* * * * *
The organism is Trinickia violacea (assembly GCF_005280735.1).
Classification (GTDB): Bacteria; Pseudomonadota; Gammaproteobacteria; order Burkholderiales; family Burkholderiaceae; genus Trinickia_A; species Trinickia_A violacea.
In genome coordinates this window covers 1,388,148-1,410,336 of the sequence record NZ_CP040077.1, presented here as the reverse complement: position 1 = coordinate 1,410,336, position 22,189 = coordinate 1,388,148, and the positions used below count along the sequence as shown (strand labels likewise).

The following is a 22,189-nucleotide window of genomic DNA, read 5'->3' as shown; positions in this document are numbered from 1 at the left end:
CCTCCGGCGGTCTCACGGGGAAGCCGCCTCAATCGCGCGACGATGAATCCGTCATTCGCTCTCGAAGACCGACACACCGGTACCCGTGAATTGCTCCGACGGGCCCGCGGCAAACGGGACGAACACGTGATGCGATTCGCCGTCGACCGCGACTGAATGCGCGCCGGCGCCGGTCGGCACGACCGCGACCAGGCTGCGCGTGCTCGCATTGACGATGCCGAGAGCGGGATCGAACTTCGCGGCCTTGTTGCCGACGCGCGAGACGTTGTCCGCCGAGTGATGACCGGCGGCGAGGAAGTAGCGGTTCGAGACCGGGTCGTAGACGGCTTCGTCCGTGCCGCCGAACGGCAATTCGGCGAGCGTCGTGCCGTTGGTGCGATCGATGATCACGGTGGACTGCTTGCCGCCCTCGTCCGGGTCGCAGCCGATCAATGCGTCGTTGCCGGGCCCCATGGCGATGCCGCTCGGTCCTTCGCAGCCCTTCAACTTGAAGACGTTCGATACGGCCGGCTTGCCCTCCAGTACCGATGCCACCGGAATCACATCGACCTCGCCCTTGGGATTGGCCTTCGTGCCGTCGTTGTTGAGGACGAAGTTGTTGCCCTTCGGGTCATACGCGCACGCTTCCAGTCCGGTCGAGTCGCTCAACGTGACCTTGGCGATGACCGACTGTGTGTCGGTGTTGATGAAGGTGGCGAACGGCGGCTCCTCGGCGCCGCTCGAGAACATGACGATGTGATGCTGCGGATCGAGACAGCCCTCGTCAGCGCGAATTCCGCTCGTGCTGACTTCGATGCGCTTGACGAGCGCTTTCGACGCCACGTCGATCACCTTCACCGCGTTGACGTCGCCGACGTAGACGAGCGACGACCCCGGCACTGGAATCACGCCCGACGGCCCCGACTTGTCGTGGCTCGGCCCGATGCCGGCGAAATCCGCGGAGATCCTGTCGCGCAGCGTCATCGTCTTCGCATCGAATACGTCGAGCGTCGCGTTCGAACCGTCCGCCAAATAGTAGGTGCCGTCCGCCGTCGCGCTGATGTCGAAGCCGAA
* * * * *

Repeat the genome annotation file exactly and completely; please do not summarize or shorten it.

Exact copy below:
The organism is Trinickia violacea (assembly GCF_005280735.1).
Classification (GTDB): Bacteria; Pseudomonadota; Gammaproteobacteria; order Burkholderiales; family Burkholderiaceae; genus Trinickia_A; species Trinickia_A violacea.
In genome coordinates this window covers 1,388,148-1,410,336 of the sequence record NZ_CP040077.1, presented here as the reverse complement: position 1 = coordinate 1,410,336, position 22,189 = coordinate 1,388,148, and the positions used below count along the sequence as shown (strand labels likewise).

The following is a 22,189-nucleotide window of genomic DNA, read 5'->3' as shown; positions in this document are numbered from 1 at the left end:
CCTCCGGCGGTCTCACGGGGAAGCCGCCTCAATCGCGCGACGATGAATCCGTCATTCGCTCTCGAAGACCGACACACCGGTACCCGTGAATTGCTCCGACGGGCCCGCGGCAAACGGGACGAACACGTGATGCGATTCGCCGTCGACCGCGACTGAATGCGCGCCGGCGCCGGTCGGCACGACCGCGACCAGGCTGCGCGTGCTCGCATTGACGATGCCGAGAGCGGGATCGAACTTCGCGGCCTTGTTGCCGACGCGCGAGACGTTGTCCGCCGAGTGATGACCGGCGGCGAGGAAGTAGCGGTTCGAGACCGGGTCGTAGACGGCTTCGTCCGTGCCGCCGAACGGCAATTCGGCGAGCGTCGTGCCGTTGGTGCGATCGATGATCACGGTGGACTGCTTGCCGCCCTCGTCCGGGTCGCAGCCGATCAATGCGTCGTTGCCGGGCCCCATGGCGATGCCGCTCGGTCCTTCGCAGCCCTTCAACTTGAAGACGTTCGATACGGCCGGCTTGCCCTCCAGTACCGATGCCACCGGAATCACATCGACCTCGCCCTTGGGATTGGCCTTCGTGCCGTCGTTGTTGAGGACGAAGTTGTTGCCCTTCGGGTCATACGCGCACGCTTCCAGTCCGGTCGAGTCGCTCAACGTGACCTTGGCGATGACCGACTGTGTGTCGGTGTTGATGAAGGTGGCGAACGGCGGCTCCTCGGCGCCGCTCGAGAACATGACGATGTGATGCTGCGGATCGAGACAGCCCTCGTCAGCGCGAATTCCGCTCGTGCTGACTTCGATGCGCTTGACGAGCGCTTTCGACGCCACGTCGATCACCTTCACCGCGTTGACGTCGCCGACGTAGACGAGCGACGACCCCGGCACTGGAATCACGCCCGACGGCCCCGACTTGTCGTGGCTCGGCCCGATGCCGGCGAAATCCGCGGAGATCCTGTCGCGCAGCGTCATCGTCTTCGCATCGAATACGTCGAGCGTCGCGTTCGAACCGTCCGCCAAATAGTAGGTGCCGTCCGCCGTCGCGCTGATGTCGAAGCCGAA